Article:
Zoek binnen publicaties
Effects of self-attraction and loading at a regional scale: a test case for the Northwest European Shelf
Parallel morphodynamic modelling for the Yangtze Estuary
Model input reduction and morphological acceleration techniques to bridge the large time scale of morphological evolution and the small time scale of hydrodynamically driven sediment transport is investigated for the Yangtze Estuary morphodynamic model. The discharge series of the river is schematized into a set of multi-discharge levels. Each discharge level coupled with the spring-neap tide forms one morphodynamic model for the estuary with bed stratigraphy approach applied. These models are used to simulate the bathymetry change of the estuary in parallel with the results merged together base on the Mor-Merge (MM) method. The morphological factor is used to accelerate the bathymetry change during hydrodynamic simulation. The modelled bathymetry change based on MM method is compared with the Quasi Real Time (QRT) simulation result. It shows that the results of the MM model with more discharge levels correlate more significantly with that of the QRT model. Therefore, the MM approach with multi discharges, which achieves an acceptable acceleration for morphological change, results in the feasibility of the medium term morphodynamic model of the Yangtze Estuary.
Assessing future coastline change in the vicinity of tidal inlets via reduced complexity modelling
Coastline change in the vicinity of tidal inlets is mainly influenced by four processes; the Bruun effect, sea level rise driven basin infilling, variations in river discharge and fluvial sedimentation, which are driven by both climate change and anthropogenic activities. However, a coastline change model that accounts for all of the aforementioned processes under both climate change and anthropogenic influences has been lacking. The methodology presented here accounts for climate change and anthropogenic forcing in assessing potential future coastline change in the vicinity of two different types of tidal inlets. Application of this method indicates a coastline progradation of ~20 m at Kalutara inlet (Sri Lanka) and a coastline recession of ~30 m at Alsea estuary (USA) by 2100. Scrutinizing the relative contributions to these predicted coastline changes illustrates that anthropogenic influences could dictate fluvial sediment supply to coasts, underlining the significance of integrating both climate change and anthropogenic influences when assessing future coastline change along inlet-interrupted coastlines.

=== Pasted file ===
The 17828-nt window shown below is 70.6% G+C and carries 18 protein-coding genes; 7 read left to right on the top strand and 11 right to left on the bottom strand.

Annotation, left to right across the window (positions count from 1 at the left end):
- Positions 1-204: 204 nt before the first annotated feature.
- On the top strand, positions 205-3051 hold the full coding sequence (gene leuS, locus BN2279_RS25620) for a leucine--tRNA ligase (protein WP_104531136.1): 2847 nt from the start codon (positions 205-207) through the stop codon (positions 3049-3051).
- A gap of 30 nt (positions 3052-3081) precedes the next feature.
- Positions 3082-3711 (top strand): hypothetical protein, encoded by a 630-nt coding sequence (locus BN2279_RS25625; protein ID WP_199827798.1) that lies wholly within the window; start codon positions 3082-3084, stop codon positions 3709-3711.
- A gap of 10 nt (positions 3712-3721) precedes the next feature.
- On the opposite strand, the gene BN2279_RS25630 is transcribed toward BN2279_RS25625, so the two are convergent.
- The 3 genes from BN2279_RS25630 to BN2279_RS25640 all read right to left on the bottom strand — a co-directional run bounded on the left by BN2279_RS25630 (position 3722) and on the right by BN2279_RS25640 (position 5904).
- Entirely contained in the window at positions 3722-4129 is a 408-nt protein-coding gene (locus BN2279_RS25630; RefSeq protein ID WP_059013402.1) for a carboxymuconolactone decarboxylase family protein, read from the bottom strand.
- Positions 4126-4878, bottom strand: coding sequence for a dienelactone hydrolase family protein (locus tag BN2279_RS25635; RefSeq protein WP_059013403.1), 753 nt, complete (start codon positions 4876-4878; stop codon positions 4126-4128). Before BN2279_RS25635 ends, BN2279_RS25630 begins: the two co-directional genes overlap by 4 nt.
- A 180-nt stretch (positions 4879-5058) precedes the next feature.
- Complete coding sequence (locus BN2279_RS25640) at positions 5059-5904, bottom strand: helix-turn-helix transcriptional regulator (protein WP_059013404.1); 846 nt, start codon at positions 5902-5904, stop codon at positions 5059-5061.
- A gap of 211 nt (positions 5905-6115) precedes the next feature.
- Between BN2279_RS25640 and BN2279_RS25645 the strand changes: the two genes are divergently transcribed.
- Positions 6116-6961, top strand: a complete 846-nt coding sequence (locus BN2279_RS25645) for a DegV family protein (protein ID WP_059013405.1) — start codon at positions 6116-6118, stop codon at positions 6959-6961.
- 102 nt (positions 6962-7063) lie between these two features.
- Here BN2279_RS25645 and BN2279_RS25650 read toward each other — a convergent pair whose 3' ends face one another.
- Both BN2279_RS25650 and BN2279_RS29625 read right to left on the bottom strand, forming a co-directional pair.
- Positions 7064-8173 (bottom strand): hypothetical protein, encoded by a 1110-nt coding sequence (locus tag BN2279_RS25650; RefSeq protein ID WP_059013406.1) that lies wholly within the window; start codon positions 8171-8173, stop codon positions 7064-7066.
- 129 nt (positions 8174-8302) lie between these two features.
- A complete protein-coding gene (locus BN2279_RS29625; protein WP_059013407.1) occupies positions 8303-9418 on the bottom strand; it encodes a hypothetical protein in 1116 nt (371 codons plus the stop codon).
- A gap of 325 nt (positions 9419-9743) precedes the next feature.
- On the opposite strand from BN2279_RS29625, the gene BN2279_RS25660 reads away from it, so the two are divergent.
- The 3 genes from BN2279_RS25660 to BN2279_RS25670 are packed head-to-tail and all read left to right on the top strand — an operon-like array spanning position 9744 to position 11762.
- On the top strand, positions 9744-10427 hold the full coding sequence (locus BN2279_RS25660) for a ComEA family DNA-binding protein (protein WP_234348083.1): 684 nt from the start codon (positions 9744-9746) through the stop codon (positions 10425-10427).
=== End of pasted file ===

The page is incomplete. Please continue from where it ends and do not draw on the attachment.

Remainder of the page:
Hindcast of long-term shoreline change due to coastal interventions at Namhangjin, Korea